The Grammys last night led off with a prayer delivered by noted religious thinker LL Cool J. “For me, the only thing that feels right begins with a prayer — for a woman who we loved. For our fallen sister, Whitney Houston,” he said. “Today our thoughts are with her mother, her daughter and all of her loved ones. We are truly blessed to be touched by her beautiful music.” It was a nice moment. But it was also a problematic moment, because the same industry that was now bowing its head in prayer enabled Houston to become the troubled addict who died over the weekend.
Houston got her start as a middle class religious gospel singer in her church. She knew celebrities and grew up around them – people like Dionne Warwick and Aretha Franklin were a part of her childhood. Her mother, Cissy, was a performer. While she was still a teenager, she was offered a recording contract, which her mother turned down because she thought Whitney was too young to handle it.
Once she did sign a recording contract at age 20, she quickly skyrocketed to international fame. There’s no need to recount her style or grace – she was uniquely talented and beautiful. And she was doing good for the world, too, by supporting Nelson Mandela and standing up against apartheid, by founding a foundation for children, by meeting with President George H.W. Bush to talk about youth leadership. And then, of course, there was her incredible performance at Super Bowl XXV, which turned the Star Spangled Banner into an actual pop hit (it made the Top 20 on the US Hot 100). Her movie career took off, too.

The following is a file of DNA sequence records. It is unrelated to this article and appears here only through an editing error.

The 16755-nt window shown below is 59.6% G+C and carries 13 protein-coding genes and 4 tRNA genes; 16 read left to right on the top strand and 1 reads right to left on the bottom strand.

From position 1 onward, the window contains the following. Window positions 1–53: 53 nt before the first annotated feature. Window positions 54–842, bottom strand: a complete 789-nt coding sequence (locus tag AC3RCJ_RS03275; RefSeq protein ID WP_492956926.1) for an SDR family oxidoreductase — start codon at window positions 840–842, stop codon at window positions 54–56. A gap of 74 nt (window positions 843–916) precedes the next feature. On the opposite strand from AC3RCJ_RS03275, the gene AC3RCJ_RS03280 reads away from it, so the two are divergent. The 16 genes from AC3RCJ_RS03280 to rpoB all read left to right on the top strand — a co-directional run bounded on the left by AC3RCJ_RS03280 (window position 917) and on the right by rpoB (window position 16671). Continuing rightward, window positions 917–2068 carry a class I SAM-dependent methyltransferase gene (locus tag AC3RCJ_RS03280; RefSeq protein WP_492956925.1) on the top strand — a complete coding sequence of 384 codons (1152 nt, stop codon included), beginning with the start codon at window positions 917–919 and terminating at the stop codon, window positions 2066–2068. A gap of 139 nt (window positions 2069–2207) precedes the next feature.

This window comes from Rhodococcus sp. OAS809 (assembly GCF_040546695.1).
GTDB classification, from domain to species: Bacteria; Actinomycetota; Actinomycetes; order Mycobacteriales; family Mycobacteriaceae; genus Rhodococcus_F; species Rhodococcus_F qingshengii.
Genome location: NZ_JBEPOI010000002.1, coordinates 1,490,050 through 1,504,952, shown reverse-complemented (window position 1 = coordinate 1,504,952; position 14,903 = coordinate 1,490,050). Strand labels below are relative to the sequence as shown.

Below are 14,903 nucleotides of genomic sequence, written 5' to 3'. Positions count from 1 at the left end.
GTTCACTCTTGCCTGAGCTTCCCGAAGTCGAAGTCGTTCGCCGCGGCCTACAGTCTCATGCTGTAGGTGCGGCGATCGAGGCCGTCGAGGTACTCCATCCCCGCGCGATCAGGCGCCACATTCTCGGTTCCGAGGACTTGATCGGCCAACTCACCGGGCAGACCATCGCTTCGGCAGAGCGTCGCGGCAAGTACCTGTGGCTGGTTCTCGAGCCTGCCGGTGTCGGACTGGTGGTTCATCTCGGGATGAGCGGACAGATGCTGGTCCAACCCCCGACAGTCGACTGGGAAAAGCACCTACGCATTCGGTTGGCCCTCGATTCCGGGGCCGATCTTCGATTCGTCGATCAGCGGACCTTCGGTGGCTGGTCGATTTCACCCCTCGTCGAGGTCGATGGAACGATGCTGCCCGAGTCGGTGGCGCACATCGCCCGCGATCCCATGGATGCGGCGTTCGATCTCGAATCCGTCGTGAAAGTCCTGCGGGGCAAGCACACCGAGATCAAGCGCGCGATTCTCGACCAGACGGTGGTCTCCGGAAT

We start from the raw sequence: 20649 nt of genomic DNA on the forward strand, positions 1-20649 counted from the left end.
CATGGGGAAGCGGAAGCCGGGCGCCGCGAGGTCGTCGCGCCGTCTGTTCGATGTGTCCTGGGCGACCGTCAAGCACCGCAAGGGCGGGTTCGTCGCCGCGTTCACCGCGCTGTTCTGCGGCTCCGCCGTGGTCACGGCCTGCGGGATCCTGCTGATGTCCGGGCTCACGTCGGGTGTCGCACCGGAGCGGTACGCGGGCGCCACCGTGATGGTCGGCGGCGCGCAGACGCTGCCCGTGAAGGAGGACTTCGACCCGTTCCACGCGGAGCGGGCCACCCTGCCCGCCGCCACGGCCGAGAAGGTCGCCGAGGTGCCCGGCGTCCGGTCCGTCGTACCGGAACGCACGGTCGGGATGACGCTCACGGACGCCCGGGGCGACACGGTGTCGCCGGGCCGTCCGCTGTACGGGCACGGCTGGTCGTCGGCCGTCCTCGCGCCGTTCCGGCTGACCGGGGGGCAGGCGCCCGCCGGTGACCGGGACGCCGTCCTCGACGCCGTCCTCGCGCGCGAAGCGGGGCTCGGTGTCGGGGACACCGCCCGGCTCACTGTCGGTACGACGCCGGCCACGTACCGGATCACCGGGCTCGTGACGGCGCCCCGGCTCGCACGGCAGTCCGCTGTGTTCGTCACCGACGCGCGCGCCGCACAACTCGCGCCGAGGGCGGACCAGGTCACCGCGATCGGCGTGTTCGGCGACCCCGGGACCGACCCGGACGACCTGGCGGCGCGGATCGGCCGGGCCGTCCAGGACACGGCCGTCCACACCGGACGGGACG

It all started to go sour when she married Bobby Brown. Brown was an abusive character – his first child with Houston was already his fourth overall. Brown was allegedly a habitual drug user, and got Houston into it, too – marijuana was actually found in their suitcase in Hawaii, although charges were dropped. Houston was fired from the Oscars in 2000 for erratic behavior.
Where were all the “close friends” we saw on the Grammys last night during all of this? Why weren’t they telling her to get in touch with her roots? Where was Al Sharpton, who yesterday came out to tout his close relationship with the late star? Where were her producers, her managers, the people who had gotten rich off of her?
Where were they when Bobby Brown talked her into doing the reality series Being Bobby Brown, which the Hollywood Reportercalled “undoubtedly the most disgusting and execrable series ever to ooze its way onto television“? Where were they when her drug use was so bad that she was admitting on national television that she had habitually used cocaine with Brown?
She was never able to recover from her collapse in the 1990s; her religious upbringing went by the wayside, apparently, as she lost herself in fame. And yet there were the Hollywood stars and executives – the same people who apparently partied even as her body lay a few rooms over in the Beverly Hilton Hotel – claiming kinship with her, and citing religion in the process.
Hollywood wants to have it both ways. They want to be able to cite religion when it’s convenient, but they want to ignore it when it crimps their party lifestyle. Houston was responsible for her own decisions, of course – but the prevailing attitude seems to be, “were we our sister’s keeper?” And as usual, the answer was no.